The Sangkat is in the northern part of Phnom Penh and has a total registered population of 49,636 (or about 100,000 day population due to numerous garment factories1). The total size of the area is 635.31 hectares, divided into three villages. It is governed by 11 directly elected councillors, who are supported by one appointed Ministry of Interior clerk (and 20 police) and 11 voluntary personnel (two of whom are women). The 11-member council consists of six from the Cambodian People’s Party (CPP-two women) and five from the Sam Rainsy Party (SRP), the country’s main opposition party. Rapid population growth and urbanization have made it necessary for Toul Sangke Sangkat to improve its physical infrastructure. However, it had been unable to keep up with these requirements due to the small amount of annual Commune/Sangkat Fund (C/SF).

The Sangkat Council gathered ideas from the people from its three villages to include in the planning process. They also asked villagers to make financial contributions to match the annual C/SF allocations and/or Phnom Penh Capital’s Development Fund.

A.  Innovative Elements

In this planning process, majority of the residents help identifying needs and agree on possible solutions. The Sangkat Council has established its Planning and Budgeting Committee (PBC) to work with residents in all three villages throughout the year (from the planning stage through project completion/evaluation stage) and set up various committees to deal with the collection of people’s contributions, procurement/bidding of the work, project management and regular monitoring, and technical supervision.

The Council has added to this participatory process some key steps to improve transparency and integrity in managing the people and public funds. For instance, after the people reach an agreement on a specific project, technical feasibility study and cost estimates are conducted. Then contributions from private firms located in the Sangkat, rich individuals, and ordinary residents are collected to add to the fund that the Sangkat’s Council has secured from the government sources. Each contribution is recorded and announced on the Sangkat’s information board, other public places, and in front of the contributor’s residence.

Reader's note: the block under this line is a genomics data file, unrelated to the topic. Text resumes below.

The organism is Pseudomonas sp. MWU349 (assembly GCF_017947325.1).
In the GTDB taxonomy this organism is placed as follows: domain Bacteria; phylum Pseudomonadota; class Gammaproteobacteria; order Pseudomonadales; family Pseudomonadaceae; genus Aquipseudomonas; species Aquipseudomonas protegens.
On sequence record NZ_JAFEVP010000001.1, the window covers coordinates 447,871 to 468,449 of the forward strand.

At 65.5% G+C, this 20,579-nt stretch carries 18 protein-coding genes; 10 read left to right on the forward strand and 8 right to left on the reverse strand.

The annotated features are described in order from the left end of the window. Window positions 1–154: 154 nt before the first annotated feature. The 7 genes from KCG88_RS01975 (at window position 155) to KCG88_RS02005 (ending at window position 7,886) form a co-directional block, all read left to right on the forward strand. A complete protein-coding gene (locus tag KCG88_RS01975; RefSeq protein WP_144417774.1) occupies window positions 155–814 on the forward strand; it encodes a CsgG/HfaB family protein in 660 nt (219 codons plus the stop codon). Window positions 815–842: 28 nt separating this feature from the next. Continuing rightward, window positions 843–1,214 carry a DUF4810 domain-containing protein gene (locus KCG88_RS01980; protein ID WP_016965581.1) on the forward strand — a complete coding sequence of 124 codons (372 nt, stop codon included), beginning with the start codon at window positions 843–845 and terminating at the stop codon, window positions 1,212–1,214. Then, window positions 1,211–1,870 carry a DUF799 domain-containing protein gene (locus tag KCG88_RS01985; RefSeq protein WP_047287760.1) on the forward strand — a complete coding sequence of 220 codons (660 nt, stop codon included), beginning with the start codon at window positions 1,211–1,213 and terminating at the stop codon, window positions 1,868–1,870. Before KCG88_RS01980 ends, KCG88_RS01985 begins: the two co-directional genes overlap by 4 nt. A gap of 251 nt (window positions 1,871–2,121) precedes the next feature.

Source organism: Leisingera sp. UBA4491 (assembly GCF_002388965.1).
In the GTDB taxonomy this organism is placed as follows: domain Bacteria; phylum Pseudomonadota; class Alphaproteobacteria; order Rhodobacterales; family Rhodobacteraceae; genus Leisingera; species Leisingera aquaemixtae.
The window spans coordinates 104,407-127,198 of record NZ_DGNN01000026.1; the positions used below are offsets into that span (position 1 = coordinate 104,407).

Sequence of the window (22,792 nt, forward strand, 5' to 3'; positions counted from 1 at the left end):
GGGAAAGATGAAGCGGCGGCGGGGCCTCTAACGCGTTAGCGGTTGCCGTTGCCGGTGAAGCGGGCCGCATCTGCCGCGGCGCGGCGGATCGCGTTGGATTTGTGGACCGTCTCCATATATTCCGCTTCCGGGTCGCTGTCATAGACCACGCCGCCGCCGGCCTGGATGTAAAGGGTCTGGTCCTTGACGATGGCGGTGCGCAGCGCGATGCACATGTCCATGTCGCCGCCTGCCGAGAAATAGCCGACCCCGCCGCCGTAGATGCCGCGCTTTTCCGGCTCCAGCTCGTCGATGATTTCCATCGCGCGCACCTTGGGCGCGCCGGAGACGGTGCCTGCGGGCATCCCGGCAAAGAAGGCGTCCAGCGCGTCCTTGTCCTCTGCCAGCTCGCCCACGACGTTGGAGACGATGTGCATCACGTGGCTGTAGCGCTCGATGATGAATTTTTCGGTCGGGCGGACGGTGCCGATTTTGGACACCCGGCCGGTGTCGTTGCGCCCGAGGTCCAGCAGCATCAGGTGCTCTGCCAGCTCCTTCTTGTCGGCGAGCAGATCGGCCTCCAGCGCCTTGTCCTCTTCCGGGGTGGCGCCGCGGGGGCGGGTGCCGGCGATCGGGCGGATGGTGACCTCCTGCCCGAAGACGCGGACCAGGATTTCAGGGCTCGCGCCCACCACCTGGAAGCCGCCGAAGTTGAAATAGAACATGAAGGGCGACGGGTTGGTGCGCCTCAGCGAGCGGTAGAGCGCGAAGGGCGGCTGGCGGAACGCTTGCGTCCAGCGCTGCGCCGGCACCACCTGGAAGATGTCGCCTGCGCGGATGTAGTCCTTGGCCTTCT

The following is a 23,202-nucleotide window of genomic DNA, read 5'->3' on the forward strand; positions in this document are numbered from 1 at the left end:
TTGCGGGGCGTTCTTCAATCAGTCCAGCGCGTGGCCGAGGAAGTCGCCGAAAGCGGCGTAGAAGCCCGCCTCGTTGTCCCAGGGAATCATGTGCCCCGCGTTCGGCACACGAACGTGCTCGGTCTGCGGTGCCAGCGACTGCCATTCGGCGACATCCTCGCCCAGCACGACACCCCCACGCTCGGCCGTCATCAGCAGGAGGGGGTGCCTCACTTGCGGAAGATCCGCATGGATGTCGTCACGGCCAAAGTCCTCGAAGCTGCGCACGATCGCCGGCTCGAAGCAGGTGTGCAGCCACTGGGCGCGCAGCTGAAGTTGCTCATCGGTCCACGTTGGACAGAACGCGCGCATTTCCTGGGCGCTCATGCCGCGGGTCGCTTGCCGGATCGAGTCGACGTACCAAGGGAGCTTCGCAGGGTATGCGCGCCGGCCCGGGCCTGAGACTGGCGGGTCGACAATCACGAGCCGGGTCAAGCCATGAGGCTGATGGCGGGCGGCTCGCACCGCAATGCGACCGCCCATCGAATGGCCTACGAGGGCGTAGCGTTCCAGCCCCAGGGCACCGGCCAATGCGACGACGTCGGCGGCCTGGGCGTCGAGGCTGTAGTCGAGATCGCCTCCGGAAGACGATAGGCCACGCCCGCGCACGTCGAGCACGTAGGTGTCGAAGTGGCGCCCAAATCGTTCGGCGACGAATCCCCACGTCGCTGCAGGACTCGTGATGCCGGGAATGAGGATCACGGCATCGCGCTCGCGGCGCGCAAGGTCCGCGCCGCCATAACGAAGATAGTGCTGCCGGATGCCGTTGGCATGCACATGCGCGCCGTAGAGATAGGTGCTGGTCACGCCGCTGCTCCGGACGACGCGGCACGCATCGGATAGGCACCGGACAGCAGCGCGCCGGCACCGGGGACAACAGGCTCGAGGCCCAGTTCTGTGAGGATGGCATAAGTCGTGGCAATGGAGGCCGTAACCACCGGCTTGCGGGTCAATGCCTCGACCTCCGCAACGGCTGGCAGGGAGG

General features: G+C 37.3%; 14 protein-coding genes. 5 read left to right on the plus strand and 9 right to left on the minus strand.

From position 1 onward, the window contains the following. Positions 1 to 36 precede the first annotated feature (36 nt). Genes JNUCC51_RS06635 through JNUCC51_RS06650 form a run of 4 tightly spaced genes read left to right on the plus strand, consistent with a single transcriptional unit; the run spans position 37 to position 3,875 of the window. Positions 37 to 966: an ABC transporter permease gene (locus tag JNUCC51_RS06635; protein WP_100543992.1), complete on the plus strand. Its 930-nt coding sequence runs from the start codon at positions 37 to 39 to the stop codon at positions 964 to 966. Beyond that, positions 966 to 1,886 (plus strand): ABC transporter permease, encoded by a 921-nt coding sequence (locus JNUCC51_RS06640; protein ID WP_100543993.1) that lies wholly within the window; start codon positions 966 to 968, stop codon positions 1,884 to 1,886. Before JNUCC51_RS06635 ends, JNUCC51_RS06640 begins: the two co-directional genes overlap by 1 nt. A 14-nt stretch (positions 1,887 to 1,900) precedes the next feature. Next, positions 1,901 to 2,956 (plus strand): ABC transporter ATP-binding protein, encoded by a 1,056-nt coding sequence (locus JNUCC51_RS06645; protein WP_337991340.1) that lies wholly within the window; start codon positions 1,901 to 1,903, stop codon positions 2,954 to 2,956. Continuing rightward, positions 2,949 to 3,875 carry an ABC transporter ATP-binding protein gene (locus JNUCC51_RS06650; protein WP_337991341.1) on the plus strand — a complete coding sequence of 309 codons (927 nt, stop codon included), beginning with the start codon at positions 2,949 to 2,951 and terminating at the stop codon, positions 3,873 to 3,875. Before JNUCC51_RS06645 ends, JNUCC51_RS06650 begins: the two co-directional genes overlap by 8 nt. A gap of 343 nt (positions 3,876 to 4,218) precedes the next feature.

Toul Sangka’s Council and its staff have maintained clear records of each project and consolidated annual achievement reports since 2002 (its first mandate). Main physical infrastructure developed from 2005 to 2009 under this initiative includes various DBST, concrete and earth roads; sewages, culverts and canals; and regular maintenance of road networks, sewages and canals. By this year, the locality has reached its target to upgrade its entire earth road network to about 75% of DBST, asphalt and/or concrete types, and has resolved its chronic seasonal flooding. The total costs of the above improvement and upgrading in the last five years exceeds USD1.5 million, 80% of which came from private and people’s contribution.

B.  Activities and Involvement

By May 2010, the commune decentralization reform program in Cambodia has reached its eighth year of implementation.

Overall, the establishment of elected Commune/Sangkat councils has shown a number of positive results:

  • The Commune/Sangkat council has gained legitimacy as the people’s representative body, leading to a changed line of accountability and the re-channeling of development assistance to the Commune/Sangkat council to address local needs.
  • The planning and budgeting procedure has allowed people to participate and express their preferences in terms of community needs.
  • The decentralization program has contributed to security and peace building, and to the improvement of physical infrastructure, leading to economic growth.